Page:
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Are You a Joint Controller with Facebook? The CJEU’s Judgment in Case C-210/16

How many companies maintain business-oriented pages on Facebook?  Millions. In today’s social media driven economy — where individuals digest news, shopping, and friend’s updates all on the same platform — companies are increasingly trying to harness those platforms to drive customers to them.  Even our firm has a Facebook page, a LinkedIn page, and a Twitter account. (Although, admittedly, some of our pages are somewhat out of date, and low on content).

In a post-GDPR era, what does it mean to have a business account on one of these social media platforms?  Who is the “controller” of that data? On June 5, 2018, the Court of Justice of the European Union (“CJEU”), the highest court within the European Union, issued Judgment in Case C-210/16, Unabhängiges Landeszentrum für Datenschutz Schleswig-Holstein v Wirtschaftsakademie Schleswig-Holstein GmbH (“Wirtschaftsakademie”). (If you can pronounce that, by the way, you get a gold star).

A brief background on this case will help to understand its broader ramifications:  the German Data Protection Authority ordered Wirtschaftsakademie, a German company that provides educational services, to deactivate its Facebook fan page.  With its fan page, Wirtschaftsakademie was able to access anonymous data collected on visitors to the fan page through “Facebook Insights,” a feature offered to the fan page creators.  The German Data Protection Authority found that since neither Facebook nor Wirtschaftsakademie informed visitors to the fan page that Facebook collects personal data via cookies and then processed the data, Wirtschaftsakademie was in violation of the Directive 95/46/EC of the European Parliament and of the Council of 24 October 1995 on the protection of individuals with regard to the processing of personal data and on the free movement of such data (“Directive”).  As such, Wirtschaftsakademie, the page administrator, was required to deactivate its account.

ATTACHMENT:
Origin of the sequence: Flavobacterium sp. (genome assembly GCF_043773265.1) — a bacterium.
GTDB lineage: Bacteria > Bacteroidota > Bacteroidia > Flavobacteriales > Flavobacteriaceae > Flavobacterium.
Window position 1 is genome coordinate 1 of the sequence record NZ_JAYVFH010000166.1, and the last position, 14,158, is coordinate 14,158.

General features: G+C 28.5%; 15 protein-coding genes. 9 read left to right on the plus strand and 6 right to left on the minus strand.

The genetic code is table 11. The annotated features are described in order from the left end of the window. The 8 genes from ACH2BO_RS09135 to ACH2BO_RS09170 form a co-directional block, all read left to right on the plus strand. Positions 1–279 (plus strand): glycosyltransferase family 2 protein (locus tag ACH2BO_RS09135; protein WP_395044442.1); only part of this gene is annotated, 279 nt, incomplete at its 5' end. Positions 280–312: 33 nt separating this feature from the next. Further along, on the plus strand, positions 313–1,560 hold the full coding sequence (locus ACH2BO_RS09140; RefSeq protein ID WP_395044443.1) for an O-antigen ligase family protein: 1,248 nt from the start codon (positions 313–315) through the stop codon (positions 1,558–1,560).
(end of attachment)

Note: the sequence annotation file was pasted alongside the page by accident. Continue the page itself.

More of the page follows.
Ultimately, the German courts referred a number of questions to the CJEU to address, one of which related to whether the Wirtschaftsakademie and Facebook were joint controllers as it relates to data collected on its fan page.  Specifically, the Court addressed whether relevant German and EU data protection law

“must be interpreted as allowing an entity to be held liable in its capacity as administrator of a fan page on a social network where the rules on the protection of personal data are infringed, because it has chosen to make use of that social network to distribute the information it offers.”

Judgment, ¶ 25.  The Court clearly stated that Facebook is considered a “controller” under the Directive in the collection of personal data on the fan page.  Id., ¶30. Even recognizing that Facebook controlled much of the processing of personal data it received on a fan page, the Court concluded that:

“While the mere fact of making use of a social network such as Facebook does not make a Facebook user a controller jointly responsible for the processing of personal data by that network, it must be stated, on the other hand, that the administrator of a fan page hosted on Facebook, by creating such a page, gives Facebook the opportunity to place cookies on the computer or other device of a person visiting its fan page, whether or not that person has a Facebook account.”